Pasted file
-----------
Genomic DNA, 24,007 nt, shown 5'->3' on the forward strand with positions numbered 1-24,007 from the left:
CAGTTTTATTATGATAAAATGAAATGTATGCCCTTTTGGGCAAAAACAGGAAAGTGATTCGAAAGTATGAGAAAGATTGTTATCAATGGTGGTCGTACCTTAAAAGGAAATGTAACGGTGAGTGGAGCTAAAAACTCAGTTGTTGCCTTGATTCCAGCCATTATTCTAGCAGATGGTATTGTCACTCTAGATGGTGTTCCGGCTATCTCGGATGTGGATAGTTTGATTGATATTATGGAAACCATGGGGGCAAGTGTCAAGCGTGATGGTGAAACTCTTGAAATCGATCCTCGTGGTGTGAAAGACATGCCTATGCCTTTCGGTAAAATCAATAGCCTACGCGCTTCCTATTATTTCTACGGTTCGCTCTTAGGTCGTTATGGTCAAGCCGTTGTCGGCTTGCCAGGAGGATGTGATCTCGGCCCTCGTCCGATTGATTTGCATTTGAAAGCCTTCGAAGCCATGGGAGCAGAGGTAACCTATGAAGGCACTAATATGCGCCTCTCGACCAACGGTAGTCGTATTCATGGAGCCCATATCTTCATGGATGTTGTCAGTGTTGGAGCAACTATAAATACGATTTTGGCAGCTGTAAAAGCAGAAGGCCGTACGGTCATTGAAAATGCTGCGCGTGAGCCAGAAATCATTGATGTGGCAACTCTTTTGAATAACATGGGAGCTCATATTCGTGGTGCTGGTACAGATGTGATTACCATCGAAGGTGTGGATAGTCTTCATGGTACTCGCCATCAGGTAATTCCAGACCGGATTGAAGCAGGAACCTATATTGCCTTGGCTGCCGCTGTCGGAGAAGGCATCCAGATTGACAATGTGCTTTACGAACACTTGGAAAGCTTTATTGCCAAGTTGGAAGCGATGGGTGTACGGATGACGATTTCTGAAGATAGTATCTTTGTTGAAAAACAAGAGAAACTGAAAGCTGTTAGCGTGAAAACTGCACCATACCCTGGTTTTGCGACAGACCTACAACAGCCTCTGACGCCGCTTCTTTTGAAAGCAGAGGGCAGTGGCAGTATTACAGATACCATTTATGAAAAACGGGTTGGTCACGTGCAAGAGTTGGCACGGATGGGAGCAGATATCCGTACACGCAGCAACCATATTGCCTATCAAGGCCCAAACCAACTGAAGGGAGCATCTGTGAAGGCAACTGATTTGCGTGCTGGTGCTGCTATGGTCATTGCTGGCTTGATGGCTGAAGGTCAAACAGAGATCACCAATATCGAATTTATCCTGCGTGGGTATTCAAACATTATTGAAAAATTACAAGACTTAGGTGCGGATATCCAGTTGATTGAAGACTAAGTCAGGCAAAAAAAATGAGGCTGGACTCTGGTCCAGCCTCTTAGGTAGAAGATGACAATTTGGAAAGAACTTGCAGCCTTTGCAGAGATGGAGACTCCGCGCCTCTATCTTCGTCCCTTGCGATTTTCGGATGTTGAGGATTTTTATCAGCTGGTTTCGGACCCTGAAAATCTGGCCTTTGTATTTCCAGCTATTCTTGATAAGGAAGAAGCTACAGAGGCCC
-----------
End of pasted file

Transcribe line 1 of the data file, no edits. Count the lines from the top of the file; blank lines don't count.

Genomic DNA, 24,007 nt, shown 5'->3' on the forward strand with positions numbered 1-24,007 from the left: